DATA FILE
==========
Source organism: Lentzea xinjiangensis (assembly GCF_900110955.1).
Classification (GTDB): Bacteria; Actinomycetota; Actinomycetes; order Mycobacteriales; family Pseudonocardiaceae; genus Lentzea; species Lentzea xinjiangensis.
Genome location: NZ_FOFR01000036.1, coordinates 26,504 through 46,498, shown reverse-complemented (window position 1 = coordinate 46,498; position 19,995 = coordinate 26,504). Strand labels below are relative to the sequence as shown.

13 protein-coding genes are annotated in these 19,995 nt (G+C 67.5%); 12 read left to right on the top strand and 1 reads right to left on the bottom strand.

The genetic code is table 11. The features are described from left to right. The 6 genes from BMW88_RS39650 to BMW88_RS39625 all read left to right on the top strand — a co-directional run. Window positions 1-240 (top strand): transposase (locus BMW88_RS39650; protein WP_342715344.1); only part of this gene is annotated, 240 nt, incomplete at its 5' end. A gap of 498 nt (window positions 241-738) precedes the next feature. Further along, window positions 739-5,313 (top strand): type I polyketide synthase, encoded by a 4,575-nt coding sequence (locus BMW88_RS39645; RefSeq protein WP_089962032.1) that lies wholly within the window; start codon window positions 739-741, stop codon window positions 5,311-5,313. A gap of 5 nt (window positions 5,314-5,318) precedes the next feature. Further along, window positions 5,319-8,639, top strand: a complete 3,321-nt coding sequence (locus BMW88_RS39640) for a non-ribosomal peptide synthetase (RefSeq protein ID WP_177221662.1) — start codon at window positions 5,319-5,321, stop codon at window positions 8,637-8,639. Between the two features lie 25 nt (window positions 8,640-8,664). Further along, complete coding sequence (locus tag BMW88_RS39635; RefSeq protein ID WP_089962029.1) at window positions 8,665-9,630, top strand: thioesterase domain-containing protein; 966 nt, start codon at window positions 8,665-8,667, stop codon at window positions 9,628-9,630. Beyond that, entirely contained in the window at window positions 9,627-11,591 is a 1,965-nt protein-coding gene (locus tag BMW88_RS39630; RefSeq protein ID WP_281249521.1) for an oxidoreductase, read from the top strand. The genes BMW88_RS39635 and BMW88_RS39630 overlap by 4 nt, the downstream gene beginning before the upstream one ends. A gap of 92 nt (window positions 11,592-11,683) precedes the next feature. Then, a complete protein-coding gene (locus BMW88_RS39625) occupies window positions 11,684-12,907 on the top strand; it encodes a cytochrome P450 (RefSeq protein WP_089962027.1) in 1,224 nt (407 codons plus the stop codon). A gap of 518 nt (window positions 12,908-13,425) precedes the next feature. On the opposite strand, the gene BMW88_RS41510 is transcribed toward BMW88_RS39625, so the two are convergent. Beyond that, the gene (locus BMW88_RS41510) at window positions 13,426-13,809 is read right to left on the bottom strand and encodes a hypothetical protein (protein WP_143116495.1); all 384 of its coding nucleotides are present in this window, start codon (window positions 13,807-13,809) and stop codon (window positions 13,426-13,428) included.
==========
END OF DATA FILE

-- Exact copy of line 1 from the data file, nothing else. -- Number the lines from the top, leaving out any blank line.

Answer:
Source organism: Lentzea xinjiangensis (assembly GCF_900110955.1).